From the file

Halloween 2020 | Leaks, delays, mistakes and recrimination. This Halloween, there was nothing scarier than the British government’s handling of the second lockdown

Graphic content

Friday 20 November 2020

A horrific slideshow accompanied the lockdown announcement. One of Tortoise’s in-house designers has fixed it.


Sixteen slides preceded the prime minister’s announcement of a second lockdown. Ten of them, presented by chief medical officer Chris Whitty, looked back at past data. Six of them, presented by chief scientific advisor Patrick Vallance, looked at our projected future. All very straightforward, until they appeared on the television. The slides had been cropped – no headers, no footnotes, half descriptions, chopped-up keys and missing axes – making them impossible to understand. I’ve taken the content from three of these and fine-tuned them to see what an uncropped and legible (in that order) set of government slides might look like.

Whitty’s first, which mapped case rates in England, was missing a chunk of south Cornwall. Not an ideal way to start. Nor to try and engage an audience in a life-affecting set of statistics.

Whitty kept going. Still no headers. Still few keys. Axes were hit and miss. This meant he was having to explain every chart in full detail, rather than let the charts do the talking. None more so than his ninth – which looked like a screenshot of a spreadsheet someone had taken ten minutes before the start.

By the last slide, even the advisors were admitting these were getting “complicated”. There are too many labels. Arrows, rules and axis lines have been thrown about the page like matchsticks. Somewhere amongst the clutter there are some important annotations on NHS bed capacity.

While fine-tuning, I haven’t changed any of the content in these slides. But if I could change it, and providing the underlying data is published alongside the slide, I would make it far more basic. Keep: dates of when NHS bed capacities are projected to be exceeded. Leave out: the axes, lower and upper projection limits, lines showing past bed usage. Vallance’s last slide could instead have looked like this:

For all sixteen slides it might take a few hours to make refinements like these – a similar period of time to that of the press conference delay. But if you’ve listened to my colleague Matt d’Ancona’s audio essay you might guess that this task was low down on the government’s to-do list that evening. Or could it have just been illegible? In a font size too small, and cropped?

Sixteen slides preceded the prime minister’s announcement of a second lockdown. Ten of them, presented by chief medical officer Chris Whitty, looked back at past data. Six of them, presented by chief scientific advisor Patrick Vallance, looked at our projected future. All very straightforward, until they appeared on the television. The slides had been cropped – no headers, no footnotes, half descriptions, chopped-up keys and missing axes – making them impossible to understand. I’ve taken the content from three of these and fine-tuned them to see what an uncropped and legible (in that order) set of government slides might look like.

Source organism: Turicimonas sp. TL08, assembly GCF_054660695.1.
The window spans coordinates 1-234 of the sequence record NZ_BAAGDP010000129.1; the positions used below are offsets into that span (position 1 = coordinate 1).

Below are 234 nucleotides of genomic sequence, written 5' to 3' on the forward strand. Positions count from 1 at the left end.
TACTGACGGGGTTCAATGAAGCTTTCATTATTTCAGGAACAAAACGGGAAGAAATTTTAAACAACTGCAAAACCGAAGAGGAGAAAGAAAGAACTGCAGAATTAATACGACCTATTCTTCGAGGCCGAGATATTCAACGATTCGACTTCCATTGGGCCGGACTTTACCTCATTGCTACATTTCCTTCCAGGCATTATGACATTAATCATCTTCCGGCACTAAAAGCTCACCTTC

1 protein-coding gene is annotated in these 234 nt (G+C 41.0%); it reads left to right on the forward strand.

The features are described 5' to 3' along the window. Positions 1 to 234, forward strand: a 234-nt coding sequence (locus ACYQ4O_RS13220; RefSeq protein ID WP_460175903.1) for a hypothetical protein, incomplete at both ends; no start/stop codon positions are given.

Whitty’s first, which mapped case rates in England, was missing a chunk of south Cornwall. Not an ideal way to start. Nor to try and engage an audience in a life-affecting set of statistics.

Whitty kept going. Still no headers. Still few keys. Axes were hit and miss. This meant he was having to explain every chart in full detail, rather than let the charts do the talking. None more so than his ninth – which looked like a screenshot of a spreadsheet someone had taken ten minutes before the start.

By the last slide, even the advisors were admitting these were getting “complicated”. There are too many labels. Arrows, rules and axis lines have been thrown about the page like matchsticks. Somewhere amongst the clutter there are some important annotations on NHS bed capacity.

While fine-tuning, I haven’t changed any of the content in these slides. But if I could change it, and providing the underlying data is published alongside the slide, I would make it far more basic. Keep: dates of when NHS bed capacities are projected to be exceeded. Leave out: the axes, lower and upper projection limits, lines showing past bed usage. Vallance’s last slide could instead have looked like this:

For all sixteen slides it might take a few hours to make refinements like these – a similar period of time to that of the press conference delay. But if you’ve listened to my colleague Matt d’Ancona’s audio essay you might guess that this task was low down on the government’s to-do list that evening. Or could it have just been illegible? In a font size too small, and cropped?